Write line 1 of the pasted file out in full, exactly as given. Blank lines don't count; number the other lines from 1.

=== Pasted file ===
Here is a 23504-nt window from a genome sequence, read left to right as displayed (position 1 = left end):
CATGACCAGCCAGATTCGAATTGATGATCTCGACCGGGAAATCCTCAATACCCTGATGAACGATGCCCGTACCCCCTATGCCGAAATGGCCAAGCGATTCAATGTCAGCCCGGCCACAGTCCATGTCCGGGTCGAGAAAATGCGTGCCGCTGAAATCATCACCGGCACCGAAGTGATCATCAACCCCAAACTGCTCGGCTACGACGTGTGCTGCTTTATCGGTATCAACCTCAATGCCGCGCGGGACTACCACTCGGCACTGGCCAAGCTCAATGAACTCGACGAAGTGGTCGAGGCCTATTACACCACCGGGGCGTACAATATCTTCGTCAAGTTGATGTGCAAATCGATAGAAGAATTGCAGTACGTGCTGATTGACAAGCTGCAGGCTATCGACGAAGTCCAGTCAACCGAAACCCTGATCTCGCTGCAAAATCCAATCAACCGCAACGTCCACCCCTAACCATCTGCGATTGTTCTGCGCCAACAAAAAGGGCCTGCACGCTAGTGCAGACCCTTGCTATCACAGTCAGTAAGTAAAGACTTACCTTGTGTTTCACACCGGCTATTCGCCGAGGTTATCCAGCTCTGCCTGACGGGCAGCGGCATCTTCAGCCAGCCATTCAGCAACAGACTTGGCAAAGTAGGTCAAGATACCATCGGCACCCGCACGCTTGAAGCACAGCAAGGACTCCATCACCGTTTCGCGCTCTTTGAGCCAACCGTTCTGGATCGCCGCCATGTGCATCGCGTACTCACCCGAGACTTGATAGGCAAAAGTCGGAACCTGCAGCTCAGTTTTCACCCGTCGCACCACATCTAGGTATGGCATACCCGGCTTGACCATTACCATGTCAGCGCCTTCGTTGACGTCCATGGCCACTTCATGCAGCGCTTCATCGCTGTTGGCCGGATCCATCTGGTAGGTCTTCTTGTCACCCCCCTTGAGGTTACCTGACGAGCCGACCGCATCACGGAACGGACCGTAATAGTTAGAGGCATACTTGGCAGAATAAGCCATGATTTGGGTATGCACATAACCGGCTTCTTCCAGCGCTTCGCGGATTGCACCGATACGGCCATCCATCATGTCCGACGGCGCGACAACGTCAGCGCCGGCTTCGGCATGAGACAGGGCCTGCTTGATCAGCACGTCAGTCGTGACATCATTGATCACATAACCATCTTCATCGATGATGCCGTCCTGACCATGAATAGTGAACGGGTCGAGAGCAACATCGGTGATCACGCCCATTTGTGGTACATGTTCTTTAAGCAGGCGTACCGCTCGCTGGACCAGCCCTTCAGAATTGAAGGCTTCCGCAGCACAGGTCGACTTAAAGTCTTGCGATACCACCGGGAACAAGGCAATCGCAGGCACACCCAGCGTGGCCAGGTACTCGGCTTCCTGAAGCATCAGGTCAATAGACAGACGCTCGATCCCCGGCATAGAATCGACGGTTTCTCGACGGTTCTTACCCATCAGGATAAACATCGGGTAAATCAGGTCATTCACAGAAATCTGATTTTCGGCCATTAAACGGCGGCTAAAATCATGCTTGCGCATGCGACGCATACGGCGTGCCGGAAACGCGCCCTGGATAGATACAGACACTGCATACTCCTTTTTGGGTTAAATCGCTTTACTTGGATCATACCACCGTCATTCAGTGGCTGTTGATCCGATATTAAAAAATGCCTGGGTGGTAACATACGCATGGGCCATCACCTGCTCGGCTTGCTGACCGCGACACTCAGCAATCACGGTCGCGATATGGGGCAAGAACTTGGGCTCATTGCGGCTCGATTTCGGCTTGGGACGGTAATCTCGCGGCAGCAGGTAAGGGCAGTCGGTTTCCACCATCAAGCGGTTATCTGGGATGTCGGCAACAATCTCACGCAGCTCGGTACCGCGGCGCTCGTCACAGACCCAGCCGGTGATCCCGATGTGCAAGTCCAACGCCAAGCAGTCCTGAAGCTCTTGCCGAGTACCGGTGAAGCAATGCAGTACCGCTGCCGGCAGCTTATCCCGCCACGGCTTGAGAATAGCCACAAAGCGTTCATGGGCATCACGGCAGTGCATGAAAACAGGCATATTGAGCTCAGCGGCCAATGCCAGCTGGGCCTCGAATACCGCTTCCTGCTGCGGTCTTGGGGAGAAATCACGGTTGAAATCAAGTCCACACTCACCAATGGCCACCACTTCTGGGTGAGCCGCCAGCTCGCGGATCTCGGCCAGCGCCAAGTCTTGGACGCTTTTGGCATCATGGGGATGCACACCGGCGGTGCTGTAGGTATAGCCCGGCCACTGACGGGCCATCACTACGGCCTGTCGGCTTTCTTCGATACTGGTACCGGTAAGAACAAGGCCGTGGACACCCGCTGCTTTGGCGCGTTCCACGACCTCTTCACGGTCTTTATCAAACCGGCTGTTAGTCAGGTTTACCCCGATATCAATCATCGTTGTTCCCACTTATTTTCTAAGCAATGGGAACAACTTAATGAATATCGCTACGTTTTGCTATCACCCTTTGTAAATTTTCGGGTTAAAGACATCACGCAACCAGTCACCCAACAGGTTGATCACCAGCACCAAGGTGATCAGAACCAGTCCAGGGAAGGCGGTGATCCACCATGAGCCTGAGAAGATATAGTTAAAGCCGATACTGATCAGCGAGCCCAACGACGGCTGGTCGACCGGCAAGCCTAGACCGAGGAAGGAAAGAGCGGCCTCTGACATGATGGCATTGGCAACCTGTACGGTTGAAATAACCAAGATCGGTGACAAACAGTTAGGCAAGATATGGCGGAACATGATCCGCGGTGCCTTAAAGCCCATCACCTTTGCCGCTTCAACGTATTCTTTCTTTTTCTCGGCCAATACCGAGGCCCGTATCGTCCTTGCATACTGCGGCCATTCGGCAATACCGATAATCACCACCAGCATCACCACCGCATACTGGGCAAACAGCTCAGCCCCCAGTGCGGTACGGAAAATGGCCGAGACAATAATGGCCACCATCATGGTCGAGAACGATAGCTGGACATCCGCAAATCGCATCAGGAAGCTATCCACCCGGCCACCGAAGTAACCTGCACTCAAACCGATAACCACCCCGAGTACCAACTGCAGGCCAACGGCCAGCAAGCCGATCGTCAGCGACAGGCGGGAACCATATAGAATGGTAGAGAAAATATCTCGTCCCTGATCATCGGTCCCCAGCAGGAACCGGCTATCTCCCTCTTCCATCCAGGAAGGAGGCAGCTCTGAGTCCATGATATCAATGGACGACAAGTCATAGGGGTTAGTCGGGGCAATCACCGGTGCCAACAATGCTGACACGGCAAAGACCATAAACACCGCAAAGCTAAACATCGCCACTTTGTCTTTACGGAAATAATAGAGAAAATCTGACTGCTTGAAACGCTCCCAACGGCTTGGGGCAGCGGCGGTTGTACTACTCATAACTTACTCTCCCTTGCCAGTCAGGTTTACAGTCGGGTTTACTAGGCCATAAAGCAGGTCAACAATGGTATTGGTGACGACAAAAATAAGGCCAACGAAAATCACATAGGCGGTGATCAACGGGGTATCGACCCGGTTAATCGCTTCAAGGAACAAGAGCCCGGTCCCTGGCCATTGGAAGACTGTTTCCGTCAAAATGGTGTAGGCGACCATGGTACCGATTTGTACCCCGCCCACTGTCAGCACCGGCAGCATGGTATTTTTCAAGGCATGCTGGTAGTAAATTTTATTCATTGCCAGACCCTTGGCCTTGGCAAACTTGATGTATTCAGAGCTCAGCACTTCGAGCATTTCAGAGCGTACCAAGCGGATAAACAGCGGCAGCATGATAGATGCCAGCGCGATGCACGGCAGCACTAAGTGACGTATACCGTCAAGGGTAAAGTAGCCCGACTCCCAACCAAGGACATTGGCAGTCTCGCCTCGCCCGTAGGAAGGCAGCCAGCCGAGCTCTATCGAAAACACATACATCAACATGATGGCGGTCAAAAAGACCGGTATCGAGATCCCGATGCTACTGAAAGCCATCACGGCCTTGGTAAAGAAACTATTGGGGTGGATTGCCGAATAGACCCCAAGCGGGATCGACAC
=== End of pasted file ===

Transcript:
Here is a 23504-nt window from a genome sequence, read left to right as displayed (position 1 = left end):